Flu season is mainly a fall and winter virus. It changes from year to year and spreads easily. It infects the nose, throat and lungs. Symptoms include fever, chills, sore throat, cough, stuffy nose, fatigue, headache and muscle ache. However, there are ways that the flu can be prevented.

  1. Get immunized each year. A yearly flu vaccine is the best protection against seasonal flu. The vaccine is recommended for people 6 months of age and older.
  2. Wash your hands. Do it often and do it well. Use soap and water. Scrub all surfaces for at least 20 seconds.
  3. Use alcohol-based hand sanitizer. Use it any time soap and water are not available. Make sure the hand sanitizer is at least 60% alcohol.
  4. Avoid touching your eyes, nose and mouth. The flu virus can live on other people’s hands or on surfaces. It can get on your hands if you touch that person or thing. Then the virus can enter your body if you touch your eyes, nose or mouth before washing.
  5. Cover coughs and sneezes. Use a tissue. Then wash your hands.
  6. Clean and disinfect regularly. This can help kill the flu virus on surfaces. Focus on areas that are touched often. Some examples: kitchen counters, bather faucets, door knobs, telephones, handrails and keyboards.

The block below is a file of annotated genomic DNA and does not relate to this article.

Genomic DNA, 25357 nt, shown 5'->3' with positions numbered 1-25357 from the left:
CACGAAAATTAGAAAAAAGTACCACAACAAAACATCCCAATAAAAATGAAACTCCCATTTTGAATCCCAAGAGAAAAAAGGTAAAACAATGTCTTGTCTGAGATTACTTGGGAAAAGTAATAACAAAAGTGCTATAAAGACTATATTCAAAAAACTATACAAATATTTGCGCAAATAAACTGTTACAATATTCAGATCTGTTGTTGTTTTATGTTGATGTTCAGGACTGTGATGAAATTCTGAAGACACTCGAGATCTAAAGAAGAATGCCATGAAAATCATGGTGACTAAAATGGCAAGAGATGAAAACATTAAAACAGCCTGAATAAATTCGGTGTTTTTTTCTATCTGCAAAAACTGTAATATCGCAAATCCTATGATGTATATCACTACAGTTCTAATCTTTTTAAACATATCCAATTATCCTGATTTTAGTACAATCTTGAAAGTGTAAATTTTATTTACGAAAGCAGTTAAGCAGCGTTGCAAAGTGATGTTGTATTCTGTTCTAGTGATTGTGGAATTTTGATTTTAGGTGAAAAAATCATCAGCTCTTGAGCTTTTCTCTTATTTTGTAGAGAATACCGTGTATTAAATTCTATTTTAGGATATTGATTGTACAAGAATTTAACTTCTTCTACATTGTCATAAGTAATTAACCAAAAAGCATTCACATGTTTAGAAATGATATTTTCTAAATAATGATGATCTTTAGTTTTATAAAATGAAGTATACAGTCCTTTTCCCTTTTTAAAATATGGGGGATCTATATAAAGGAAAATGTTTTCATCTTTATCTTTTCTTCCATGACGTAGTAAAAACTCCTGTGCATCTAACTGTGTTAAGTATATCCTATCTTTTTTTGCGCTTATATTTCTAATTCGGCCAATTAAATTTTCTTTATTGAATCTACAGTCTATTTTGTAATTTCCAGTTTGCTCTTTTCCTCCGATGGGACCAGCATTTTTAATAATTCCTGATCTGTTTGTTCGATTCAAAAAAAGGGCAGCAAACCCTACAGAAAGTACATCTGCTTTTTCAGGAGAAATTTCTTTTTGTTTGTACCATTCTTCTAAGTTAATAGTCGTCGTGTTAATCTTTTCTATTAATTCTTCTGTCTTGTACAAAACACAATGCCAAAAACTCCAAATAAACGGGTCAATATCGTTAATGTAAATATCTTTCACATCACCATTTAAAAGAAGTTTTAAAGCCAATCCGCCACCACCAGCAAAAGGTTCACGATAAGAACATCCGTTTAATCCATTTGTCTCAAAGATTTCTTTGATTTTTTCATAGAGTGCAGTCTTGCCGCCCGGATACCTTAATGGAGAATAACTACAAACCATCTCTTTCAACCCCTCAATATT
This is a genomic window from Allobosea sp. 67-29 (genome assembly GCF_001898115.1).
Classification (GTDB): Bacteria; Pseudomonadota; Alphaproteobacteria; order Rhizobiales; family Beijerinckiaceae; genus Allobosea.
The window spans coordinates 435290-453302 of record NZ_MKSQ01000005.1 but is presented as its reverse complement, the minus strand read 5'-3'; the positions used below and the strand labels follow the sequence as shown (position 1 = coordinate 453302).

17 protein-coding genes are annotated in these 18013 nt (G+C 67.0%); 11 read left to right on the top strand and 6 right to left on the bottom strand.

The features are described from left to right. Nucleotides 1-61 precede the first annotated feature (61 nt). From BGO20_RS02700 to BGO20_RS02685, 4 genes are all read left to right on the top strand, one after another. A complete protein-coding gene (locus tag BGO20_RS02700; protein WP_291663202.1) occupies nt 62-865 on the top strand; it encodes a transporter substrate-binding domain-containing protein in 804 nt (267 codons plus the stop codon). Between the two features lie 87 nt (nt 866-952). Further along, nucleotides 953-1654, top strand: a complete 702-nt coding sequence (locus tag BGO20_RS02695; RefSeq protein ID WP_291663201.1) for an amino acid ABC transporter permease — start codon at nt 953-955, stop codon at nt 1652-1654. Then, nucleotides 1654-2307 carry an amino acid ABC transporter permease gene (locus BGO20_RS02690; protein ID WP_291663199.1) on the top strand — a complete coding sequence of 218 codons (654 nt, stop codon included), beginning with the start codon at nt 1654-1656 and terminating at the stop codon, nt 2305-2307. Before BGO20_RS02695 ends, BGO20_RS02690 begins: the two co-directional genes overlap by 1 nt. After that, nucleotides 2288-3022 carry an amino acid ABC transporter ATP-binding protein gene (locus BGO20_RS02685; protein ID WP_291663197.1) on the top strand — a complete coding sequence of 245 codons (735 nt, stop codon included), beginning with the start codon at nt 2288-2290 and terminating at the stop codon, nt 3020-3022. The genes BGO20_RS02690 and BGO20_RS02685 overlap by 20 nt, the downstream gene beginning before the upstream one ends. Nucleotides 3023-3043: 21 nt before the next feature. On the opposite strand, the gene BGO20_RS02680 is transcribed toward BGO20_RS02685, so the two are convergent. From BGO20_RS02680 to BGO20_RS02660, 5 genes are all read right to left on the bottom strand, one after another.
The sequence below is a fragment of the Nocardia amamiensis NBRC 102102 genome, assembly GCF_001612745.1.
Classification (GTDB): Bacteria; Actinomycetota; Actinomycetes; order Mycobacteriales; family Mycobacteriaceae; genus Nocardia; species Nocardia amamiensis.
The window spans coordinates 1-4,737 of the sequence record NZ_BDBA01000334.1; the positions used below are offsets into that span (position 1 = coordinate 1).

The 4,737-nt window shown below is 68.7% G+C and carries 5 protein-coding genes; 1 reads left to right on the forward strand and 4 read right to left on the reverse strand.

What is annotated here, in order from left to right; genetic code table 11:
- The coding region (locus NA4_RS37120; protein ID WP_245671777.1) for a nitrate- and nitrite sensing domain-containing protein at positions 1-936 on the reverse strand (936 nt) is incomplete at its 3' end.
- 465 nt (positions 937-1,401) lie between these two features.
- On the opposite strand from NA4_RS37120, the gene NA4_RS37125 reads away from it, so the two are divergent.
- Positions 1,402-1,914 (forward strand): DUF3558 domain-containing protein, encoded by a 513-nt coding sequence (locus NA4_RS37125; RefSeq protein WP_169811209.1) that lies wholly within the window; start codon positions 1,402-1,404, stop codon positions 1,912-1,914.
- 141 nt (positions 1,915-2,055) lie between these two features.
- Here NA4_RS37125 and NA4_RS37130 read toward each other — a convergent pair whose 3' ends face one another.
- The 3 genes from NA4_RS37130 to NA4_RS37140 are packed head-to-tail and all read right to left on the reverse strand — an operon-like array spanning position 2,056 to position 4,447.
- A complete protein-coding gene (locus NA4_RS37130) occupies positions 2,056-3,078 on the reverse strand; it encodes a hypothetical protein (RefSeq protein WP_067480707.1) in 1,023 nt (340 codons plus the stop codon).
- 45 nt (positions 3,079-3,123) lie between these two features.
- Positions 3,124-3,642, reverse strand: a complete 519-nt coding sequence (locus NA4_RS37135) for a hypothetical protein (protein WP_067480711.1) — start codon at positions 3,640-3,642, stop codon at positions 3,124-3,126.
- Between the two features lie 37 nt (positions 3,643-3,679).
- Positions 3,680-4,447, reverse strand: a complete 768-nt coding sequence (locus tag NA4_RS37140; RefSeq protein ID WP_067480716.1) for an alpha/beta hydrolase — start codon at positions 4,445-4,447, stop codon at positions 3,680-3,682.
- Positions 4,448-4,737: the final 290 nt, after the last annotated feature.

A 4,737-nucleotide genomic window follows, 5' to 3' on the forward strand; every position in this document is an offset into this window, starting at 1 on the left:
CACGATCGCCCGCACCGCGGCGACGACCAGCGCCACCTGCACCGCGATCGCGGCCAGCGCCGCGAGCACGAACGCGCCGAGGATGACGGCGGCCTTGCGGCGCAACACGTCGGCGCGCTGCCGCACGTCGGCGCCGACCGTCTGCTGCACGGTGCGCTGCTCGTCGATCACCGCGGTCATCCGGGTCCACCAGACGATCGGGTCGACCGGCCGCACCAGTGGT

7. Take care of yourself. Healthy habits can help boost your immune system. Get plenty of sleep. Eat a variety of healthy foods every day. Drink plenty of water. Get regular physical activity. Manager your stress: take breaks and try relaxation techniques.
  8. Keep your distance from sick people. If a family member has the flu, wash your hands often. Try to avoid crowded place and public gatherings as much as possible.
  9. Don’t share personal items. Avoid sharing: eating utensils, towels, cups or straws, toothbrushes.
  10. Teach children good hygiene habits. School age children are more likely to catch and spread the flu. Teach them how to:  properly cover coughs and sneezes. Wash hands well (20 seconds).
  11. If you have the flu, avoid spreading it. Stay home while you are sick. Generally, this is until at least 24 hours after a fever is gone. Follow your health provider’s advice. Take any medication exactly as prescribed.
  12. Prepare for the next flu pandemic. Keep an emergency kit stocked with food, water and other supplies to last for at least 2 weeks in case of a severe pandemic. A kit can help if you must stay home or if supplies run low.

For more information, you can contact the Centers for Disease Control and Prevention at 1-800-232-4636.

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